Wednesday, July 1, 2015

Tatra repairs

When I bought the Tatra last year it was in full knowledge that the car had problems and needed a bit of work to get back on the road. Shannons auction report had quite openly highlighted "the engine needs work and lacks power." That was something of an understatement. An engine diagnostics test showed that cylinder number two did not fire at ignition but came online once the engine warmed up. The ignition timing was also way, way off.

I drove the car a couple of times - mainly back and forth to a mechanics. However, the engine inevitably gave up the ghost and the car was parked away.

It's taken well over six months waiting for a mechanic willing to take on the task, but now, after only a fortnight in the shop the car is ready to go. The car's problems all stem from spending two decades as a museum piece. Although the car was maintained, it didn't really get driven any distance. When things broke down, as they inevitably do, they were repaired 'just enough.' The car ran and could be moved about under its own power, but that was about all.

The first task the guys looked at was the timing. The distributor had been rebuilt at some time in the past - badly. The contact points were wrong and badly set and needed replacing. As the original PAL points weren't easily available a modern Bosch set was customised to fit. The difference that made to the engine was incredible.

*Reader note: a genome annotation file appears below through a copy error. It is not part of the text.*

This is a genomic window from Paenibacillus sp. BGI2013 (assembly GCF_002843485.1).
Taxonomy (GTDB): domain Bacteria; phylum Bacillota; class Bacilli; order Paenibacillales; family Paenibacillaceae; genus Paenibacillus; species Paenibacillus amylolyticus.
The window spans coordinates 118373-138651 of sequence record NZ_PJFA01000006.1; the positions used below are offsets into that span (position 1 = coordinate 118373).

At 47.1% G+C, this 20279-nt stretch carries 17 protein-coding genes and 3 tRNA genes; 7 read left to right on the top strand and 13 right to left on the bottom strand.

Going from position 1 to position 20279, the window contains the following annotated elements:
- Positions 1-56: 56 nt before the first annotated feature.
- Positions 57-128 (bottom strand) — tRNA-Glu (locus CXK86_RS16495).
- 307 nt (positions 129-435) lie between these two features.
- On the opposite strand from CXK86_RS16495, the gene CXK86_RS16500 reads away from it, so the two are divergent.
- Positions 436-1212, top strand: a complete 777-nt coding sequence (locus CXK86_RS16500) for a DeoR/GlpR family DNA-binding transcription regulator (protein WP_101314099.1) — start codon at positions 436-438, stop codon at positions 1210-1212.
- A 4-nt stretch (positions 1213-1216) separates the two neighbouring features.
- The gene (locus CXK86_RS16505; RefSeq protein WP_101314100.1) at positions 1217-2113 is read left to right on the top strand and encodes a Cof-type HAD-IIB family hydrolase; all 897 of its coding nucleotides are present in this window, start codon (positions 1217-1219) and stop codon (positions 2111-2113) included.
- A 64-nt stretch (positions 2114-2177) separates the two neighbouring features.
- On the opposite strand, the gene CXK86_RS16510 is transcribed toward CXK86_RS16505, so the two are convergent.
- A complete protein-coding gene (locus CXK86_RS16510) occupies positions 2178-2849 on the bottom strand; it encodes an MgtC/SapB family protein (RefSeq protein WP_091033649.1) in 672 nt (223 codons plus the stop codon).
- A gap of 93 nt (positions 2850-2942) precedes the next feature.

Next was the carburetors. The carbs are a Solex 32 PBIC. Both carbs have been repaired in the past with incorrect parts, meaning they were feeding the engine unevenly. A carb repair kit was used, plus two donated Solex's were canabilised to effect repairs.

Despite two previous adjustments to the brakes they were still seizing so the brake system was drained and examined in detail. Firstly the brake fluid was shown as containing three different fluids, one being castor oil - which appears to be in line with original specs. It's interesting that no one seems to have drained the earlier fluid.

The brake dragging effect was found to be caused by the original, asbestos brake pads having come away from the shoes. New brake linings have been fitted.

All six tyres were also replaced.

There are still a number of issues to be address, such as reactivating the semaphore indicators, but these are minor in nature and will be tackled at a later stage. The thing now is the get the car on the road and enjoy it!

A big thanks goes out to Rhys, Wayne and Brendan of Classic Gasoline for their efforts getting her running again (love the Amphicars by the way).